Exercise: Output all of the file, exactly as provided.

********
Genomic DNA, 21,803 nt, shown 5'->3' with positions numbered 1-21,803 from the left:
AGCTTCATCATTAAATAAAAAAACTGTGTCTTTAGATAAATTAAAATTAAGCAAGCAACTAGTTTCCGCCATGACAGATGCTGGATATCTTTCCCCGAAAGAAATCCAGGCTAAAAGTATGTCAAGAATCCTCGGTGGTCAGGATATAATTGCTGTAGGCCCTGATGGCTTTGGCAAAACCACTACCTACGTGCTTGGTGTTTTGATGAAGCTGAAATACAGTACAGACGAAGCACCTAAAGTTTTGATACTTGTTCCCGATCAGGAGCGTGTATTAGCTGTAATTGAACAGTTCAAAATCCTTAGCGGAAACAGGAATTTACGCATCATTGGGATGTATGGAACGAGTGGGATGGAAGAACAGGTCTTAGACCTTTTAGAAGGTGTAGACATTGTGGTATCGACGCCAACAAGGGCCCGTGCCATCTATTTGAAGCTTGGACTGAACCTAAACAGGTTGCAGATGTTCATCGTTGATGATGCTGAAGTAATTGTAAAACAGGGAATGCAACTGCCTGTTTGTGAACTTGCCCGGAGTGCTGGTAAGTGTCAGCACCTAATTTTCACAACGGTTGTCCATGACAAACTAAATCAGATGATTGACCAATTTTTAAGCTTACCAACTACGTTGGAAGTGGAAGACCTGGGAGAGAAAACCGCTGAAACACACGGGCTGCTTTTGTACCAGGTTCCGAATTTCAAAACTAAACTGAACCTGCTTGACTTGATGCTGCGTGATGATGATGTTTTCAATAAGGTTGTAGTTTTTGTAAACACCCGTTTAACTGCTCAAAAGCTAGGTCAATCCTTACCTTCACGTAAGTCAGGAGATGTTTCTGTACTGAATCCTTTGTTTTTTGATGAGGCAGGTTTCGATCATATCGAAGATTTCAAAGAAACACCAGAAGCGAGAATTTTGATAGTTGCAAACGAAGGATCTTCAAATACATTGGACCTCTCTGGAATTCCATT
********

Genomic DNA, 21,803 nt, shown 5'->3' with positions numbered 1-21,803 from the left:
AGCTTCATCATTAAATAAAAAAACTGTGTCTTTAGATAAATTAAAATTAAGCAAGCAACTAGTTTCCGCCATGACAGATGCTGGATATCTTTCCCCGAAAGAAATCCAGGCTAAAAGTATGTCAAGAATCCTCGGTGGTCAGGATATAATTGCTGTAGGCCCTGATGGCTTTGGCAAAACCACTACCTACGTGCTTGGTGTTTTGATGAAGCTGAAATACAGTACAGACGAAGCACCTAAAGTTTTGATACTTGTTCCCGATCAGGAGCGTGTATTAGCTGTAATTGAACAGTTCAAAATCCTTAGCGGAAACAGGAATTTACGCATCATTGGGATGTATGGAACGAGTGGGATGGAAGAACAGGTCTTAGACCTTTTAGAAGGTGTAGACATTGTGGTATCGACGCCAACAAGGGCCCGTGCCATCTATTTGAAGCTTGGACTGAACCTAAACAGGTTGCAGATGTTCATCGTTGATGATGCTGAAGTAATTGTAAAACAGGGAATGCAACTGCCTGTTTGTGAACTTGCCCGGAGTGCTGGTAAGTGTCAGCACCTAATTTTCACAACGGTTGTCCATGACAAACTAAATCAGATGATTGACCAATTTTTAAGCTTACCAACTACGTTGGAAGTGGAAGACCTGGGAGAGAAAACCGCTGAAACACACGGGCTGCTTTTGTACCAGGTTCCGAATTTCAAAACTAAACTGAACCTGCTTGACTTGATGCTGCGTGATGATGATGTTTTCAATAAGGTTGTAGTTTTTGTAAACACCCGTTTAACTGCTCAAAAGCTAGGTCAATCCTTACCTTCACGTAAGTCAGGAGATGTTTCTGTACTGAATCCTTTGTTTTTTGATGAGGCAGGTTTCGATCATATCGAAGATTTCAAAGAAACACCAGAAGCGAGAATTTTGATAGTTGCAAACGAAGGATCTTCAAATACATTGGACCTCTCTGGAATTCCATT